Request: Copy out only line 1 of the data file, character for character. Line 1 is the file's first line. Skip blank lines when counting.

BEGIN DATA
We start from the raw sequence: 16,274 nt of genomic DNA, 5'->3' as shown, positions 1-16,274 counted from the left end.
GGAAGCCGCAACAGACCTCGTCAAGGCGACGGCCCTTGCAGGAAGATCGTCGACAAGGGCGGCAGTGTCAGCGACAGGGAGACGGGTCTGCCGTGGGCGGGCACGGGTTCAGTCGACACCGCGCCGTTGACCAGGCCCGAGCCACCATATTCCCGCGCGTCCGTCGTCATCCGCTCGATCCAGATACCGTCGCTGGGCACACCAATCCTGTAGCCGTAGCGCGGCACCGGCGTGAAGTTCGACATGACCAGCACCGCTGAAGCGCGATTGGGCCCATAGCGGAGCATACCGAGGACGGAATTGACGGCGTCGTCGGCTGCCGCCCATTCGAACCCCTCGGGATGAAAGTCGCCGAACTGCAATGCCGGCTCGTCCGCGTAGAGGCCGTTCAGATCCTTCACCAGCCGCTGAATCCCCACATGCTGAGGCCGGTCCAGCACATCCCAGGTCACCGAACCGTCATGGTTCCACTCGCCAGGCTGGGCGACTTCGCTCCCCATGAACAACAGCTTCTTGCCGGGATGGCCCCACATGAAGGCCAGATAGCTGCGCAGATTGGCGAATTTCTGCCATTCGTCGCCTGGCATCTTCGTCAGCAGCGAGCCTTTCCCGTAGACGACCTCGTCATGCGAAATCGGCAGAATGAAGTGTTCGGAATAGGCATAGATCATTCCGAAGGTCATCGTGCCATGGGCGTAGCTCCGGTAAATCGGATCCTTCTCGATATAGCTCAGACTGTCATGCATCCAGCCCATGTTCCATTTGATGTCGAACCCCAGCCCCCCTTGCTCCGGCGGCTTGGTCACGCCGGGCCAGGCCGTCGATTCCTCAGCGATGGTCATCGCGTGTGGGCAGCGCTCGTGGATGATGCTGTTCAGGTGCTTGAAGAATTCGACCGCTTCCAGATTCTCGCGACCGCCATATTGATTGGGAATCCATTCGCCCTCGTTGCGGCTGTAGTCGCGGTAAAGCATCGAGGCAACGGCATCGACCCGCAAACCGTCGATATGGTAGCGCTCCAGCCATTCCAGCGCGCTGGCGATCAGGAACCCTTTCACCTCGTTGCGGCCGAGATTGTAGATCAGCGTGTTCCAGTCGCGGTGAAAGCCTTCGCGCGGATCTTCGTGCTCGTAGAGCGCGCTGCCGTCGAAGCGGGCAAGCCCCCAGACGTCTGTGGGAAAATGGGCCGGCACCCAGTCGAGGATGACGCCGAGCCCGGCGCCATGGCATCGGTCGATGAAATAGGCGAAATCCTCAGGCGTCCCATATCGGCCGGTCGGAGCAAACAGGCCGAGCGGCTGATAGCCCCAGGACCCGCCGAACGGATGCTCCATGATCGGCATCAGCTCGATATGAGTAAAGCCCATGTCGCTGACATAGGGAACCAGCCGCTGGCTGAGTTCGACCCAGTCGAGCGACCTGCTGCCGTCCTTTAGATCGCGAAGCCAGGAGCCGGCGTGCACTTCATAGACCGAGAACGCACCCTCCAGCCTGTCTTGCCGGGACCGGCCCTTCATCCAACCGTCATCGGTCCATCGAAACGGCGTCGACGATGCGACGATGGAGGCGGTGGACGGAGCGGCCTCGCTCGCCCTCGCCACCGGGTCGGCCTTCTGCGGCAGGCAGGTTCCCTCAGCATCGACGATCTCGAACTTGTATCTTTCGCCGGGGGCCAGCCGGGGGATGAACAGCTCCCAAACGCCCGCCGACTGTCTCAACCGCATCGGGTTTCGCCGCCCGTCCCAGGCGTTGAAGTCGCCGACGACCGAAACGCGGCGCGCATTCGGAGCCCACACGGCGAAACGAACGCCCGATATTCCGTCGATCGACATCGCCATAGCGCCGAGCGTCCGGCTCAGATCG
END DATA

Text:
We start from the raw sequence: 16,274 nt of genomic DNA, 5'->3' as shown, positions 1-16,274 counted from the left end.